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New survey: Majority of Americans support mid-level dental provider to expand access to dental care

Kathy Reincke
W.K. Kellogg Foundation
Kar@wkkf.org, 269-969-2079

Giovanna Frank-Vitale
Burness Communications
gfrankvitale@burnesscommunications.com, 301-652-1558

BATTLE CREEK, Mich. – Millions of Americans cannot find affordable dental care in their communities and many want to explore mid-level providers as a way to improve their access to needed oral health care, according to a national survey released today by the W.K. Kellogg Foundation.

The survey reveals that many Americans are struggling to get the care that they need. Forty-one percent of Americans report they or someone in their household has put off dental care because of cost and 30% say they do not have a place to receive dental care.

Based on a poll of 1,023 adults, the survey, conducted by Lake Research Partners, finds that more than 80% of Americans believe it is difficult for people to get free or low-cost dental care in their communities, and think the number of Americans who cannot access dental care is a problem.

With close to 50 million Americans living in federally-designated dentist shortage areas, the majority of respondents say they support mid-level dental providers like dental therapists to help fill the nation’s shortage gaps.

As several states look to bring a pioneering Alaska-based mid-level dental program to their own communities as a way to expand access to dental care, this survey reveals public support and confirms need across the country for the program model.

“This survey clearly shows that people throughout the country are struggling to get dental care,” said Sterling K. Speirn, president and CEO of the W.K. Kellogg Foundation. “We know the impact that poor oral health has on overall health and well-being, so we must look at using mid-level providers such as dental therapists to ensure that children can get the preventive dental care they need.”

Among the key findings:

  • Affordability is a barrier to dental care. Forty-one percent of respondents say that they or someone in their household has put off dental care in the last twelve months because of cost.
  • Most Americans value regular dental care, but four in ten lack dental insurance. Seventy-nine percent of respondents say receiving regular dental care is important. Forty percent, however, do not have dental insurance. In fact, 100 million Americans, including 25 million children, do not have dental insurance.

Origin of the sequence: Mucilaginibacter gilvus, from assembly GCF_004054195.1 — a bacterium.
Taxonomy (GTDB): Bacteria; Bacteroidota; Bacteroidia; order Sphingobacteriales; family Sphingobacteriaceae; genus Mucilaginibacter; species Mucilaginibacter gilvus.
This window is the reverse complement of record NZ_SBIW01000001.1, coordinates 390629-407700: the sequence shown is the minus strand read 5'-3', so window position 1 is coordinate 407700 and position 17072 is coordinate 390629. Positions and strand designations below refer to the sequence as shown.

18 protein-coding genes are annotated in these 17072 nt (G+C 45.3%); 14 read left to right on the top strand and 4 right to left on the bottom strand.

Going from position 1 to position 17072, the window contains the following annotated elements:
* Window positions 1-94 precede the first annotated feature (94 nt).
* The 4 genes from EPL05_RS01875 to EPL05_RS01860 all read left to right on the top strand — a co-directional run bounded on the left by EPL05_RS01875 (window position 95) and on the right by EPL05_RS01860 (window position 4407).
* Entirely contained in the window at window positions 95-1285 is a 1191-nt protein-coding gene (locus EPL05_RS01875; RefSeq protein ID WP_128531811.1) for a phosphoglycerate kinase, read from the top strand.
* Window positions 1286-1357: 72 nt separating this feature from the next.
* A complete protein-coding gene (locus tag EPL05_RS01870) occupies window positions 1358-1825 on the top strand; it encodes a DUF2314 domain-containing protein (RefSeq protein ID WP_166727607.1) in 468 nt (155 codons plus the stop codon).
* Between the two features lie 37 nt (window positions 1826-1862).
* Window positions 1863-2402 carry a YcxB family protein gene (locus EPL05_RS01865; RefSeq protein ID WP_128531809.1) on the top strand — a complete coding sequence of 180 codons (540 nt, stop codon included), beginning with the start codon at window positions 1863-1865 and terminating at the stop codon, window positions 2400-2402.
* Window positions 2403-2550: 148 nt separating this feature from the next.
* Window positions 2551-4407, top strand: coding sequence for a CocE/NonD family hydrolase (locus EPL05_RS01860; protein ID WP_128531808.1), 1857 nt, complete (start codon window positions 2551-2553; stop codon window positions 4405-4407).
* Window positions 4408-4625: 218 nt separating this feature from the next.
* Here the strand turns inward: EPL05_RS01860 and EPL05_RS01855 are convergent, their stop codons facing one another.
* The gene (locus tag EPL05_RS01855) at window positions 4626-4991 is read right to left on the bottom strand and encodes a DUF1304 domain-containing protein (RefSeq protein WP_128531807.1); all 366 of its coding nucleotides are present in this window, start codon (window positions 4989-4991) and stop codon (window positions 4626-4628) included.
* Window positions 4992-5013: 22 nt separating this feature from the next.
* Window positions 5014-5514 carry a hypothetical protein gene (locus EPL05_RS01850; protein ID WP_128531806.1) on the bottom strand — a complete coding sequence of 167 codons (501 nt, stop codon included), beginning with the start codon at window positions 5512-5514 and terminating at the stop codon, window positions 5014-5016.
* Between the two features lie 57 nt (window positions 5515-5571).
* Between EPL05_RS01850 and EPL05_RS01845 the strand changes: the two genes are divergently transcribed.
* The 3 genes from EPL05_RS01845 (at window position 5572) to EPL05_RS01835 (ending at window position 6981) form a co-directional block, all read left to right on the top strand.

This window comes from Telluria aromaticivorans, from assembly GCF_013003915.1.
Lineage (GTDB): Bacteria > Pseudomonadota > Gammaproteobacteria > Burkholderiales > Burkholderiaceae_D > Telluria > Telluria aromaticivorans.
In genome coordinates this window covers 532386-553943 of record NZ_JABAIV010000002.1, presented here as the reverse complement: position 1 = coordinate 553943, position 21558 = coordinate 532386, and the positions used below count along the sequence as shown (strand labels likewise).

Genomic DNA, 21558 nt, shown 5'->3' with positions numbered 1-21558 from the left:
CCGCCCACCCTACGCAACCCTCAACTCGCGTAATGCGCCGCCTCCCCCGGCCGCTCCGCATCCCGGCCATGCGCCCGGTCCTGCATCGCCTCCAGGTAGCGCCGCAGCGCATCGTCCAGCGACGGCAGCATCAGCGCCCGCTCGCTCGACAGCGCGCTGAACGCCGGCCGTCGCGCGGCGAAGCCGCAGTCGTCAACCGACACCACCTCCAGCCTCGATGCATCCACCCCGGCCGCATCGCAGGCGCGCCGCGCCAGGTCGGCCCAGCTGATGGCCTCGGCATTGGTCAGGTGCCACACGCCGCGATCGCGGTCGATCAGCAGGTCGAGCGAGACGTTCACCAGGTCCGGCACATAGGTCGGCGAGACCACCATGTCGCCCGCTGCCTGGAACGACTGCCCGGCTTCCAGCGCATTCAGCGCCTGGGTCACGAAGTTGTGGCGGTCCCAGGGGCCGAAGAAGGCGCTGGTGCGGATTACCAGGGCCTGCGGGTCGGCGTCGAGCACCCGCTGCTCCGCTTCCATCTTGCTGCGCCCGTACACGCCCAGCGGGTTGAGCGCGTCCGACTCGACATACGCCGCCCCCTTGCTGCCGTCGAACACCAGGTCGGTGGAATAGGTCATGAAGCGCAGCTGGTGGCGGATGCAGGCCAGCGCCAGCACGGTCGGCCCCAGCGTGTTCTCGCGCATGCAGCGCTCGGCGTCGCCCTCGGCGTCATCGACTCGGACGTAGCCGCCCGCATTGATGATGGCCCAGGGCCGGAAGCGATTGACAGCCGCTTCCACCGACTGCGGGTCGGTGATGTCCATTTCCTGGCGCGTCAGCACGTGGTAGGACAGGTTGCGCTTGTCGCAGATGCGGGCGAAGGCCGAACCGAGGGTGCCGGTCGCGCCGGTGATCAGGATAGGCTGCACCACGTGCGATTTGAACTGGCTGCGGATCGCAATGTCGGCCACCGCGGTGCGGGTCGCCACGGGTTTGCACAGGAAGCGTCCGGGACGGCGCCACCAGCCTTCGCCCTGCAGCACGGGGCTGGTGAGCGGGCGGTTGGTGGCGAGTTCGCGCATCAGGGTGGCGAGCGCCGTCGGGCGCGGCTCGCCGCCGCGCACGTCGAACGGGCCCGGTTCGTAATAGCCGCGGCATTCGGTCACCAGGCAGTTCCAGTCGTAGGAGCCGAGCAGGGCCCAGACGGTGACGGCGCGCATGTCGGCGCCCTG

• Many Americans have no place to go to get regular dental care. Thirty percent of respondents say they do not have a place to receive regular dental care near where they live.
  • Most Americans support dental therapy as one way to help address the dental gap. Seventy-six percent of respondents say they support the training of mid-level dental providers such as dental therapists to provide preventive, routine dental care to people without it.

Those most likely to be putting off care due to cost are those with annual incomes of less than $30,000 (55%), those without dental insurance (54%), and those with a high school diploma or less (47%). In addition, Latinos (47%) are more likely than African Americans (36%) and Whites (42%) to have put off dental care in the last twelve months due to costs. Women are also more likely than men (47% vs. 35%) to have put off dental care because of cost.

Lake Research Partners conducted the nationwide survey of 1,023 adults age 18 and older between July 12 and July 18, 2011. Lake Research Partners is a public policy and opinion research firm specializing in health care issues located in Washington, D.C., Berkeley, CA and New York, NY.

In November 2010, the W.K. Kellogg Foundation launched a major initiative to improve access to dental care for vulnerable populations. The W.K. Kellogg Foundation is currently working with Ohio, New Mexico, Kansas, Washington and Vermont to establish dental therapists to help expand access to needed dental care. More than a dozen states are considering similar options.

State Initiative Contacts

Project Partner
David Jordan, Community Catalyst

Shannon Cotsoradis, Kansas Action for Children

New Mexico
Pamela Blackwell, Health Action New Mexico

David Maywhoor, Universal Health Care Action Network (UHCAN) Ohio

Carlen Finn, Voices for Vermont’s Children

Adam Hyla, Children’s Alliance

Full Survey Report


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